FOR IMMEDIATE RELEASE
Feeding Boston, changing the worldMar 08, 2012
Tanzanian farmer joins local activists and entrepreneurs to celebrate International Women’s Day 2012
Boston, MA – This Saturday international humanitarian organization Oxfam America joins Lovin’ Spoonfuls, Massachusetts Climate Action Network, Science Club for Girls, Slow Food Boston, and United Nations Association of Greater Boston for an event that draws attention to women on the frontlines of global hunger.
In Boston women are innovators in building a better food system that provides healthy and sustainable choices. Celebrate women’s achievements here and worldwide in changing the way we grow, eat, and share food so that everyone has enough to eat, always at a panel and dinner event this Saturday, March 10 at 6 PM at Northeastern University. Panelists include Anna Oloshuro Kalaita, Masaai farmer from Tanzania; Ashley Stanley, Founder, Lovin’ Spoonfuls Inc., Boston; Molly Anderson, College of the Atlantic, Partridge Chair in Food & Sustainable Agriculture Systems; Melanie Hardy, Farm Manager, Land’s Sake Farm, Weston; Keely Curliss, Youth Intern, The Food Project, Boston. The panel will be moderated by Jennifer Hashley, Director, New Entry Sustainable Farming Project, Tufts University. To RSVP contact email@example.com.
“Hunger and poverty affect women and men alike, but because women make up the majority of those living below the poverty line, they carry the heaviest burdens,” said Nancy Delaney, community engagement manager at Oxfam America. “While most of us think of hunger as lack of food, it is actually lack of power. We grow enough food to feed everyone, yet hundreds of millions of women continue to go hungry.”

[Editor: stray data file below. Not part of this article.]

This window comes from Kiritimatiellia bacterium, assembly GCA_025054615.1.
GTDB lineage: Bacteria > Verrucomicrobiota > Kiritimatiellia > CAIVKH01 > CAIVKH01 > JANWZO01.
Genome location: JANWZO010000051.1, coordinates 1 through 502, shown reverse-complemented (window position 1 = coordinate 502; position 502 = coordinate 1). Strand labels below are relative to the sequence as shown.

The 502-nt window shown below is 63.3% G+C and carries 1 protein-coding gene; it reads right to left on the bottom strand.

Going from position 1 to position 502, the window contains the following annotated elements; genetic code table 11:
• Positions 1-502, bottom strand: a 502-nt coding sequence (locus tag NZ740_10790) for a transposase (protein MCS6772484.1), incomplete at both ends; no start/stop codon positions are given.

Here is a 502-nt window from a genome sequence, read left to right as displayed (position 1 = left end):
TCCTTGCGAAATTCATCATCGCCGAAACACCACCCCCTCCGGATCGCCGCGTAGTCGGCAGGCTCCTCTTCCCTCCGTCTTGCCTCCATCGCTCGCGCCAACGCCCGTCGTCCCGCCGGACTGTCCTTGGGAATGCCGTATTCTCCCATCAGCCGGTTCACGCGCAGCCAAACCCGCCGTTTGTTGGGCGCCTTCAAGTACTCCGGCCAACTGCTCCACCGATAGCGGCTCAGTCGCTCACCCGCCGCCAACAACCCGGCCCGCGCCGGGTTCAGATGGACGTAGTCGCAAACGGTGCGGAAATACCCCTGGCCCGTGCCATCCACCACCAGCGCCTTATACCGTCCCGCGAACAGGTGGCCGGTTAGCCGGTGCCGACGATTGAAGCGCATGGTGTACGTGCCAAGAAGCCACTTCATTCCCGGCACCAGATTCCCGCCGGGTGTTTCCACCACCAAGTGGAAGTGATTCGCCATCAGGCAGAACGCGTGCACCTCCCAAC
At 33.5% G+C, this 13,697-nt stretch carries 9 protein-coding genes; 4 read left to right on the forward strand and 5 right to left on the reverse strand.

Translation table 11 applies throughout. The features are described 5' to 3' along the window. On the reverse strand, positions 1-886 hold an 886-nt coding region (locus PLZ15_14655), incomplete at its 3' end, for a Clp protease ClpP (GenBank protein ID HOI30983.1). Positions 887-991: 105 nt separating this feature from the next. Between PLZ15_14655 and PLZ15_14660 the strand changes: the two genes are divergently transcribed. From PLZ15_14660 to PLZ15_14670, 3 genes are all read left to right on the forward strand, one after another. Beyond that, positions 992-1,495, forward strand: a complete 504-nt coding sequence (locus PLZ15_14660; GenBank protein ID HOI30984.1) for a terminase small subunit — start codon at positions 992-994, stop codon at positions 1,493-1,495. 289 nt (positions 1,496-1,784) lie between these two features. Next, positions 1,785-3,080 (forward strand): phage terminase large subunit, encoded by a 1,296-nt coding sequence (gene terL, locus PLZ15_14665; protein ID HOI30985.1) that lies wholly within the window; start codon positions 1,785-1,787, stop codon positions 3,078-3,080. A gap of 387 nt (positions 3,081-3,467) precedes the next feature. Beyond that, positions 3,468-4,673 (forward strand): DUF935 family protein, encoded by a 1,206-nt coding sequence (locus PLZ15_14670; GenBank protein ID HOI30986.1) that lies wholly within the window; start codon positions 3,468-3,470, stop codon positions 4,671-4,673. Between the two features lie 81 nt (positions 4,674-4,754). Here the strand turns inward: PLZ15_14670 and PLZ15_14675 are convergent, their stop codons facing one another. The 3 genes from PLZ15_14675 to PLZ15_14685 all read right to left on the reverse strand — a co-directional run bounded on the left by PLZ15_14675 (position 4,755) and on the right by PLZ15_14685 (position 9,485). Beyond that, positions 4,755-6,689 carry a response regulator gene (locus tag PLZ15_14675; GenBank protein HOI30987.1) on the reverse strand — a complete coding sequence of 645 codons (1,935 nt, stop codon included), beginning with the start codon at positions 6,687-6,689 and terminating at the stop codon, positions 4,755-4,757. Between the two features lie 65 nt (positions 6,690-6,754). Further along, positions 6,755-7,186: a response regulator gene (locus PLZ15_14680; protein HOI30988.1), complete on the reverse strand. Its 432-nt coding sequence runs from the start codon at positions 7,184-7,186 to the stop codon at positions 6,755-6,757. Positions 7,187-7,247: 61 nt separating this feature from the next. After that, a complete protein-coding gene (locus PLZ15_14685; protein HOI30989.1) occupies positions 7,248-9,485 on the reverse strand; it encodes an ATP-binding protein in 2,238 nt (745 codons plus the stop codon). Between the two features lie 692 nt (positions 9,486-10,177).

Women produce a majority of the food in many developing countries, but they are often first to go hungry. Around the world 925 million people do not have enough food to eat, and women and young children are especially vulnerable.
In many poor countries, women are the ones who collect food, water and fuel, maintain the home and look after the children. When food is scarce, women often eat less so other family members can have enough. Most of these rural women rely on farming to earn a living. But although women produce most of the world’s food, they often lack access to vital resources, like a steady source of water or a market where they can sell their crops for a fair price. Climate change poses an added threat, with erratic rainfall and droughts that disrupt the growing season and risk further hunger. Meanwhile, women have fewer opportunities to learn new skills, access credit or find well paying jobs. Sixty six percent of the world’s nearly 800 million illiterate adults are women.
“Human rights are not contingent on gender, ethnicity or money in the bank,” said Delaney. “Human rights are fundamental and non-negotiable. In a world where there is still plenty of food, no one should go hungry no matter who she is and where she lives.”